1920s: West 108th Street and Broadway
This neighborhood as muse never fails to delight me.
In my noodlings, I found this picture of the southwest corner of 108th Street and Broadway, circa 1910-20, with Emanuel Blout's Victor Talking Machine store firmly anchoring the corner. One could easily spend a whole day off of work (ahem) doing a deep dive into the lore of the Victor and Victrola, and investigating the robust collectors network, too.
There's a charming, if wonky, FAQ on the Victor-Victrola Page where I learned the difference between the two: "A 'Victor' is a phonograph with the horn mounted externally. A 'Victrola' has an internal horn, often with doors in front that open and close to control the volume. Both are products of the Victor Talking Machine Company. Victors were made in the 1901 until the early 20's. Victrolas were made from 1906 up through 1929, when RCA bought the company and became 'RCA Victor'."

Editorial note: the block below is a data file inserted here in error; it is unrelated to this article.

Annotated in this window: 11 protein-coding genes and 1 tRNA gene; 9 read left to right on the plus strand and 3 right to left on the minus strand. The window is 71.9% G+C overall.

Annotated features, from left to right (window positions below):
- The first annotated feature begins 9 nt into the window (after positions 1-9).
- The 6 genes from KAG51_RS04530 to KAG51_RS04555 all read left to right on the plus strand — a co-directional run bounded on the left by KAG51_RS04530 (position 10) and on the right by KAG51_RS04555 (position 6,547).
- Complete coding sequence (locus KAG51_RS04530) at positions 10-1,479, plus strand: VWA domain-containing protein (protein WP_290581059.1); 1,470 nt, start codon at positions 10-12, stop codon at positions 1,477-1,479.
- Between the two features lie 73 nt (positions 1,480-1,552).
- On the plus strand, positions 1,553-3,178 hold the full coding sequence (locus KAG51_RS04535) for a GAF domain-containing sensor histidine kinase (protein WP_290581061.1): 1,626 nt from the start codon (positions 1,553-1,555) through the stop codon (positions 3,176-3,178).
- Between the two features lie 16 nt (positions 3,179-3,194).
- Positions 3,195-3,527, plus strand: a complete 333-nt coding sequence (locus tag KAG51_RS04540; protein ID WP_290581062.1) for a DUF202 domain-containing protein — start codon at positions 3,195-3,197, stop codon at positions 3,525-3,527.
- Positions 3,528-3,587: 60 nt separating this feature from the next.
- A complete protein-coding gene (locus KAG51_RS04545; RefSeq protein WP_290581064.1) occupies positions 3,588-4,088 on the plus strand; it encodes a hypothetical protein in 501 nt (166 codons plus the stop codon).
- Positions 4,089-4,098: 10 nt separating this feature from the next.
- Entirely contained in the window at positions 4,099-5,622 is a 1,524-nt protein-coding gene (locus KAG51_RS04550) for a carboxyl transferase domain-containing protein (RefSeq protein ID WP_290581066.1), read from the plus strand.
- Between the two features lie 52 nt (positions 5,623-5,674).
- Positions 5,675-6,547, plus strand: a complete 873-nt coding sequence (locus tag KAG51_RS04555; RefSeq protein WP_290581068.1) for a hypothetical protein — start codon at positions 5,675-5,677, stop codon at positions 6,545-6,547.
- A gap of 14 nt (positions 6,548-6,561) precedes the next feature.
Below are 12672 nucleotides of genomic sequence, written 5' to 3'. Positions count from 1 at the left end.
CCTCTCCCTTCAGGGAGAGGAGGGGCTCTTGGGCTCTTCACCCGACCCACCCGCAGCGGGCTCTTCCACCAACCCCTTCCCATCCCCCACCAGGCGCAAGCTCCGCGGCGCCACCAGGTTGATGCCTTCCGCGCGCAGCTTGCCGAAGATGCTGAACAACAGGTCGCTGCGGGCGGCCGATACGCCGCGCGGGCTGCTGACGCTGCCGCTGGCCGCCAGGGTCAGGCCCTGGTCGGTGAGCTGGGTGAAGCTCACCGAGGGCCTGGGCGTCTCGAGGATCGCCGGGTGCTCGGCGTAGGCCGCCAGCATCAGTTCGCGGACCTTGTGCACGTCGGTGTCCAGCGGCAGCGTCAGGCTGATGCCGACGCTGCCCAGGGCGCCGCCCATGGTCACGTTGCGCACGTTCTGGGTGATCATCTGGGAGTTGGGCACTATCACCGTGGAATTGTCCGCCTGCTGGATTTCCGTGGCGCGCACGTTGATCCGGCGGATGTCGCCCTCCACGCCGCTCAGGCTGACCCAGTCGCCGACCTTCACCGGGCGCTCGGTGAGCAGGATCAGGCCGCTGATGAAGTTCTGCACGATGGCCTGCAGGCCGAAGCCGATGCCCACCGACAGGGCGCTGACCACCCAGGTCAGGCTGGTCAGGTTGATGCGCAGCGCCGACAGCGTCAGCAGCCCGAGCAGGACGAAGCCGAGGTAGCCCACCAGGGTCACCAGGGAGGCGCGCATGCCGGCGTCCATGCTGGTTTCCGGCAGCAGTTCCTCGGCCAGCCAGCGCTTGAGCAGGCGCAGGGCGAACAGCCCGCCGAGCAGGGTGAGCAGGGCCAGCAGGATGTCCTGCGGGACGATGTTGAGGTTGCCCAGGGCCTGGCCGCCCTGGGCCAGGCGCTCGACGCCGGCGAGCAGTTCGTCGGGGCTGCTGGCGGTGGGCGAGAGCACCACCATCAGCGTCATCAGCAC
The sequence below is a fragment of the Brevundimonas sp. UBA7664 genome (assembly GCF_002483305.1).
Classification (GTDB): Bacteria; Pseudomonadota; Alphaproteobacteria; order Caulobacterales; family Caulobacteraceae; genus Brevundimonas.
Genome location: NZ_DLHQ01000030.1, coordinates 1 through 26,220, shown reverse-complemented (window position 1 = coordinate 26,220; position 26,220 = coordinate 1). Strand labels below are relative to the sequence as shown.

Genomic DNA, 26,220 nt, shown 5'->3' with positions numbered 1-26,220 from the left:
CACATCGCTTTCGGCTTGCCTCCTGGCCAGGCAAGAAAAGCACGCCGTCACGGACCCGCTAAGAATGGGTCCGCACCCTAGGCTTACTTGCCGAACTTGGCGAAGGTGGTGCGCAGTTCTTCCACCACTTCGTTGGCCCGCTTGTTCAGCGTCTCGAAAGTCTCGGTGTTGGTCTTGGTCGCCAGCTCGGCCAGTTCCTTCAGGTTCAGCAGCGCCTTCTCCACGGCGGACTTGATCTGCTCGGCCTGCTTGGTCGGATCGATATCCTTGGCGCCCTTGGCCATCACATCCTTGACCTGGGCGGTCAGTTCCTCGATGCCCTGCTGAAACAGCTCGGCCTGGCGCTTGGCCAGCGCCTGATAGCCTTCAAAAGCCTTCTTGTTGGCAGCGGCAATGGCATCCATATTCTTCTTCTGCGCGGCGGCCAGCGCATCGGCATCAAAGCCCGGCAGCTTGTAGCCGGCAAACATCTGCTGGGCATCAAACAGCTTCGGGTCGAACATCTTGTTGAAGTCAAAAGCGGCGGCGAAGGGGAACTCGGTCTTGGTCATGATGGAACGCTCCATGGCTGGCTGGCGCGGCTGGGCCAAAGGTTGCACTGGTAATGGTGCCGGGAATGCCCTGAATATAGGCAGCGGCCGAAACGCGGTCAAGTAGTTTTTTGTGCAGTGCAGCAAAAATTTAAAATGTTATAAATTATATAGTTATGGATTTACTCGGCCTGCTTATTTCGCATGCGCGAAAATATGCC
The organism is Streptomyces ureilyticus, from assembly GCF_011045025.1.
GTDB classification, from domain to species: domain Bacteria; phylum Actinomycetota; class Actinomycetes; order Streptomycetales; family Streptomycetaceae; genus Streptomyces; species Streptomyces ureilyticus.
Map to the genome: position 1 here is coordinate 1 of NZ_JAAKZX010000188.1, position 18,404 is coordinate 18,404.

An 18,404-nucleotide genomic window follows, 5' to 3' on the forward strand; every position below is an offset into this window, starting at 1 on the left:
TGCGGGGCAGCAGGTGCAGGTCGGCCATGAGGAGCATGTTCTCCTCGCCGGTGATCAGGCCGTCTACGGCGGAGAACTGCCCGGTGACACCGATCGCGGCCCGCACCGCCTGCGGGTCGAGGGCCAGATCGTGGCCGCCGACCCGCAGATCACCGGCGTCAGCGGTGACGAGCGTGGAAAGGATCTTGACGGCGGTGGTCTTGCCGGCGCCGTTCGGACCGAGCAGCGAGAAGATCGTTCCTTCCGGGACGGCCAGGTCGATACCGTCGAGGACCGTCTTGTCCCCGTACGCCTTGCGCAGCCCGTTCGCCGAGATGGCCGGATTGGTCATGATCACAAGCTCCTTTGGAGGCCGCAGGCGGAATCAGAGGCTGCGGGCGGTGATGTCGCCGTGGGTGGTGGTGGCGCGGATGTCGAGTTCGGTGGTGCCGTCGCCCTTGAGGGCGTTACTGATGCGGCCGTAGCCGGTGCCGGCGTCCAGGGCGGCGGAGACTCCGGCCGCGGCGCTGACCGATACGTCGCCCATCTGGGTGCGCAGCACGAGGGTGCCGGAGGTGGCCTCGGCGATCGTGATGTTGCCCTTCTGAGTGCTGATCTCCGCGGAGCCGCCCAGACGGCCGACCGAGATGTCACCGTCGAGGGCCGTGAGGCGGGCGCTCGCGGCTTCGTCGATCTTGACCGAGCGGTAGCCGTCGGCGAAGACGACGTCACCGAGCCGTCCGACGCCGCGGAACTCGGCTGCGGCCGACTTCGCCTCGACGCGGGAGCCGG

If you have one taking space up in your home, values can be anywhere from $500-3000 and on up to $10,000 for the rarest of the rare.
Don't get me started on the demise of vinyl and rise of streaming music. For today, I just want to think about my phonograph fetish and imagine walking into E. Blout's to browse his beautiful machines. Scroll down for my lagniappe for anyone wondering how it sounds (if you are reading this in an email click the blog post title to stream the video).